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Happy

Languages

"they are related to the Finns, and their languages are mutually intelligible to some degree."

As a Finn I can say the mutual intelligibility is mainly a rich source for misunderstandings and jokes. Estonian often uses a different word for something which is close in meaning for Finns, but amusing or weird. Like Estonian "arvutusmasin" = "calculator", but for us Finns it sounds like a "riddle-asking machine". It's perhaps like the relationship between English and German...

Anyway, Estonia is the only foreign country a Finn can travel to and expect to be understood in his/her own language. Many Estonians can speak near-perfect Finnish, especially around Tallinn, for economic reasons (lot's of Finns going there for cheap booze), and because in the Soviet times, Estonians could watch Finnish television and see a glimpse of what life is like on the other side of the Iron Curtain.

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Revisionism

"Estonia is seeking to reinvent itself from a cheap place to source top-notch programming expertise into the Nordic Silicon Valley and bio-tech centre."

That's not the only thing they're trying to reinvent.

They're also trying to reinvent their recent history. The country was brought to its knees in 2007 by simple DDoS attacks. Only possible because they're so reliant on the web in their highly automated economy. Nothing to see here, they now say, move along please.

Francis Maude was taken to Estonia by ex-Guardian man, Mike Bracken, to have a peek at the future. Let's hope he also had a little peek at the past, http://www.dmossesq.com/2012/05/francis-maude-seeks-future-in-estonia.html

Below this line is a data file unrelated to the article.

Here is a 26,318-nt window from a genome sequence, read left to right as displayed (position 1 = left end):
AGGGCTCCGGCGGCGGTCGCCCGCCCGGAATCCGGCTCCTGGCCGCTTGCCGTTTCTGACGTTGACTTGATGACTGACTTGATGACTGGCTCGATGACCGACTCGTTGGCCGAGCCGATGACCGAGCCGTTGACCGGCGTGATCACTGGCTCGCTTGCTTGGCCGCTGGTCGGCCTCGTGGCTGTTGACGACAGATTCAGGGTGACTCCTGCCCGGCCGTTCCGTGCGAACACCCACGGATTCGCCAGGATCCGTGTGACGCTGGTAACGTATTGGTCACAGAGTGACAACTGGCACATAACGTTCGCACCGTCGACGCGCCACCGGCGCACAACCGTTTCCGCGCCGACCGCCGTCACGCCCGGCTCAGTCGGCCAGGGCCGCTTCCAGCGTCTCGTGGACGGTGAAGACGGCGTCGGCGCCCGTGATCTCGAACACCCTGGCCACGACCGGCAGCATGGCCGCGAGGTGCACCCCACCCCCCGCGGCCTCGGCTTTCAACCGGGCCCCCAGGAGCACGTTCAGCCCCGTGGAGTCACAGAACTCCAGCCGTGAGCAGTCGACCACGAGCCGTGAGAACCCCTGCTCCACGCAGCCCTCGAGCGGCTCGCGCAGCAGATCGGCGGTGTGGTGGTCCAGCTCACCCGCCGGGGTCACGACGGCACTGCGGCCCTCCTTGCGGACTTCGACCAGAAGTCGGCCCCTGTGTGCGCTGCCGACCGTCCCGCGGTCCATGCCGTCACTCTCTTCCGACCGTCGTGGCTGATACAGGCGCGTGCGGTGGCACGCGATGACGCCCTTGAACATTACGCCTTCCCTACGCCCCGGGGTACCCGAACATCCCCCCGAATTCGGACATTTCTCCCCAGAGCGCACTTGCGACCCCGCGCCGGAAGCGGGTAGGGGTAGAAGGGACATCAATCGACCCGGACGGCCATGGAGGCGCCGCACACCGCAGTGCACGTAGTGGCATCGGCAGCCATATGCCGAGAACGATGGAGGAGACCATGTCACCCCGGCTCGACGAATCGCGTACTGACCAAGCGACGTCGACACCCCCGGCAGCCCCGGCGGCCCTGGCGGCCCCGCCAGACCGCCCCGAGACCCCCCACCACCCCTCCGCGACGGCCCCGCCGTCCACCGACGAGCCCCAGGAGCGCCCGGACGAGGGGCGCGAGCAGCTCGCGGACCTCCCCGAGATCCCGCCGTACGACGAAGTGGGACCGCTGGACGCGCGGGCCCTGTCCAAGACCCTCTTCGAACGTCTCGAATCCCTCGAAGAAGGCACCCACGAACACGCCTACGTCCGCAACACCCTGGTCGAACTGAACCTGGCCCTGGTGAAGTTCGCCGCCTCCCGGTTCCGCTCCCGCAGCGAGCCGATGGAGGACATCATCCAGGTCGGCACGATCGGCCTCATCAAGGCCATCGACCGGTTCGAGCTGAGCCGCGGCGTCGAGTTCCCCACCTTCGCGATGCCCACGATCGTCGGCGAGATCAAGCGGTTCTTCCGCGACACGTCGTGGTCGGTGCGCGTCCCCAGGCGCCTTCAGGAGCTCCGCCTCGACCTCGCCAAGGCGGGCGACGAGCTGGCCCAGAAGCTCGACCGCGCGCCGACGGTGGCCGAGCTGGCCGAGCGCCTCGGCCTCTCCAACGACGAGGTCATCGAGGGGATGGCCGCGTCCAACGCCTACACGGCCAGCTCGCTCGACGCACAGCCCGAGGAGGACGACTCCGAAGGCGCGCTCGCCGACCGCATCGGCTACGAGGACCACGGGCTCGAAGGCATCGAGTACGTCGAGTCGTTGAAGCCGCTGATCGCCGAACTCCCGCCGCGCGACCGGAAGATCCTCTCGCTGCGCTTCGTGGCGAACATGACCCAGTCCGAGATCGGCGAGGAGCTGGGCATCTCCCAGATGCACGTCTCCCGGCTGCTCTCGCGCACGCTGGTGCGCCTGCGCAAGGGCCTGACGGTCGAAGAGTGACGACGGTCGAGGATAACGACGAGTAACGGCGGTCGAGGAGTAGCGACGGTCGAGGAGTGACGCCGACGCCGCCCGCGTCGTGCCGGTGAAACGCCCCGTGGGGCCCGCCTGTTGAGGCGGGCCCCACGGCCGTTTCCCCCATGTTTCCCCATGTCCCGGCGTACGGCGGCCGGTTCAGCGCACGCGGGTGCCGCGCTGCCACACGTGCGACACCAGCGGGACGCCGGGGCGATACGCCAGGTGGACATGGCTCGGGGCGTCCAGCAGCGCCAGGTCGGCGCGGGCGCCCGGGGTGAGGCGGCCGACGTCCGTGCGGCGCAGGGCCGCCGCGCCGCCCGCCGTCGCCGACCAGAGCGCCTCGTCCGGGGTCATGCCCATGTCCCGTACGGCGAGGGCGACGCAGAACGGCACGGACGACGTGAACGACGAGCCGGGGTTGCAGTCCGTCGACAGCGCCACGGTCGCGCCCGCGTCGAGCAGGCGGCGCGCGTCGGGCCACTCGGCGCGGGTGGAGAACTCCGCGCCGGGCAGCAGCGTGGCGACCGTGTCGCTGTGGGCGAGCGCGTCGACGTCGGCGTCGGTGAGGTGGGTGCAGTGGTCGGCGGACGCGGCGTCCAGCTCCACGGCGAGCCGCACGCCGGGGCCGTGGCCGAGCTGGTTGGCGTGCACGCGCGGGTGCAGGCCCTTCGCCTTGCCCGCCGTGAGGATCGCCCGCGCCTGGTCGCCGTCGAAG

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Anonymous Coward

Re: Revisionism

It is widely accepted that the DDoS attacks in 2007 were far from simple, possibly with state intervention, as a response to moving the statue of a soldier from the town centre to the military cemetary on the edge of town. These events are beyond dispute, so what are you saying they are trying to re-invent? If anything they have turned lemons into lemonade, as the people who delt with this attack sell their skills globally so that it can't happen again.

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Re: Revisionism

It is common to belittle DDoS attacks. Bruce Scneier compares them to a crack group of commandos invading a country and imposing their rule by barging to the head of the queue in the post office. I am glad you agree with me that DDoS attacks can be serious but that is not the common judgement.

In the Guardian article referred to, http://www.guardian.co.uk/technology/2012/apr/15/estonia-ussr-shadow-internet-titan, we find the following:

QUOTE

"This is how a lot of myths were created," remembered Pärgmäe. "Those outside the country couldn't access Estonian websites, but they didn't realise that people inside still could."